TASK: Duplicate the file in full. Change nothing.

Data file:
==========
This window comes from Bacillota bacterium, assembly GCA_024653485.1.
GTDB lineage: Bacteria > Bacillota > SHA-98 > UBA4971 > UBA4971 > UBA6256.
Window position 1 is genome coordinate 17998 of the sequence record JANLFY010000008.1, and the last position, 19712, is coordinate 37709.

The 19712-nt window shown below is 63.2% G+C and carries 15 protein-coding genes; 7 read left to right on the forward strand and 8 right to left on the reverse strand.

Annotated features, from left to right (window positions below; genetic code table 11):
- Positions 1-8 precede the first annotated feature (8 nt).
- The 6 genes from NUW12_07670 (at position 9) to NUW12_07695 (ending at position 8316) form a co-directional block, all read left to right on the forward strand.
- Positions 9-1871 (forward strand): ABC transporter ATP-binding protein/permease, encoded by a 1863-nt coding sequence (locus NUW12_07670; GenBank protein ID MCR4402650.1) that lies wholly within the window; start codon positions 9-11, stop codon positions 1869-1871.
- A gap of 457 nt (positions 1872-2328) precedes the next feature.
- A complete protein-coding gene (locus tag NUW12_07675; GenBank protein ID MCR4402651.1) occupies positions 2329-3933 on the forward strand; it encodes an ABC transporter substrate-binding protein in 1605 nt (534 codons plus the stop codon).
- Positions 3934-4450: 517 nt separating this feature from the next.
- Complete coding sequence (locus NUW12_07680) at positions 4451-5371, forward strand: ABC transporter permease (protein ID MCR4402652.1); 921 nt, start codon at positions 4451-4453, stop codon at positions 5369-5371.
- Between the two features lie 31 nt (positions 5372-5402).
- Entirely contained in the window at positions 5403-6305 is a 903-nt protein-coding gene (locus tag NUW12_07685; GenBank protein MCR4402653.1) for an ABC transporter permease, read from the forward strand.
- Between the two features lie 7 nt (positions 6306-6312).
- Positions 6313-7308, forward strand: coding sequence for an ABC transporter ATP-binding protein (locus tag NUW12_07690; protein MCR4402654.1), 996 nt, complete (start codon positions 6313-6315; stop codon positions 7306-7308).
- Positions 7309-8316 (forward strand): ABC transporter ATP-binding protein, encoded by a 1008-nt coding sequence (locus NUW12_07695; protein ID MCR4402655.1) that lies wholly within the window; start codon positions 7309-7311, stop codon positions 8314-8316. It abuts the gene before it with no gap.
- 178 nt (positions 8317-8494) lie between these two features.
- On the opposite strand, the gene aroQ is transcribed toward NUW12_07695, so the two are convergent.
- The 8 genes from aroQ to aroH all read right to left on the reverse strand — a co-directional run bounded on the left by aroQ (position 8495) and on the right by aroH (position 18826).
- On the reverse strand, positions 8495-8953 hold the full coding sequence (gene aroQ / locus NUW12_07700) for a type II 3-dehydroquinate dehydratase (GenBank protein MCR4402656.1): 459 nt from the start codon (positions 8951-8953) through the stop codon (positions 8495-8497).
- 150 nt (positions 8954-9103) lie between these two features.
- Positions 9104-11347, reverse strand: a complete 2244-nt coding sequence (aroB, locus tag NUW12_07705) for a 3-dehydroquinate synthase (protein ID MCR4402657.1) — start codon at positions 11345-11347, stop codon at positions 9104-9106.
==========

This window comes from Bacillota bacterium, assembly GCA_024653485.1.
GTDB lineage: Bacteria > Bacillota > SHA-98 > UBA4971 > UBA4971 > UBA6256.
Window position 1 is genome coordinate 17998 of the sequence record JANLFY010000008.1, and the last position, 19712, is coordinate 37709.

The 19712-nt window shown below is 63.2% G+C and carries 15 protein-coding genes; 7 read left to right on the forward strand and 8 right to left on the reverse strand.

Annotated features, from left to right (window positions below; genetic code table 11):
- Positions 1-8 precede the first annotated feature (8 nt).
- The 6 genes from NUW12_07670 (at position 9) to NUW12_07695 (ending at position 8316) form a co-directional block, all read left to right on the forward strand.
- Positions 9-1871 (forward strand): ABC transporter ATP-binding protein/permease, encoded by a 1863-nt coding sequence (locus NUW12_07670; GenBank protein ID MCR4402650.1) that lies wholly within the window; start codon positions 9-11, stop codon positions 1869-1871.
- A gap of 457 nt (positions 1872-2328) precedes the next feature.
- A complete protein-coding gene (locus tag NUW12_07675; GenBank protein ID MCR4402651.1) occupies positions 2329-3933 on the forward strand; it encodes an ABC transporter substrate-binding protein in 1605 nt (534 codons plus the stop codon).
- Positions 3934-4450: 517 nt separating this feature from the next.
- Complete coding sequence (locus NUW12_07680) at positions 4451-5371, forward strand: ABC transporter permease (protein ID MCR4402652.1); 921 nt, start codon at positions 4451-4453, stop codon at positions 5369-5371.
- Between the two features lie 31 nt (positions 5372-5402).
- Entirely contained in the window at positions 5403-6305 is a 903-nt protein-coding gene (locus tag NUW12_07685; GenBank protein MCR4402653.1) for an ABC transporter permease, read from the forward strand.
- Between the two features lie 7 nt (positions 6306-6312).
- Positions 6313-7308, forward strand: coding sequence for an ABC transporter ATP-binding protein (locus tag NUW12_07690; protein MCR4402654.1), 996 nt, complete (start codon positions 6313-6315; stop codon positions 7306-7308).
- Positions 7309-8316 (forward strand): ABC transporter ATP-binding protein, encoded by a 1008-nt coding sequence (locus NUW12_07695; protein ID MCR4402655.1) that lies wholly within the window; start codon positions 7309-7311, stop codon positions 8314-8316. It abuts the gene before it with no gap.
- 178 nt (positions 8317-8494) lie between these two features.
- On the opposite strand, the gene aroQ is transcribed toward NUW12_07695, so the two are convergent.
- The 8 genes from aroQ to aroH all read right to left on the reverse strand — a co-directional run bounded on the left by aroQ (position 8495) and on the right by aroH (position 18826).
- On the reverse strand, positions 8495-8953 hold the full coding sequence (gene aroQ / locus NUW12_07700) for a type II 3-dehydroquinate dehydratase (GenBank protein MCR4402656.1): 459 nt from the start codon (positions 8951-8953) through the stop codon (positions 8495-8497).
- 150 nt (positions 8954-9103) lie between these two features.
- Positions 9104-11347, reverse strand: a complete 2244-nt coding sequence (aroB, locus tag NUW12_07705) for a 3-dehydroquinate synthase (protein ID MCR4402657.1) — start codon at positions 11345-11347, stop codon at positions 9104-9106.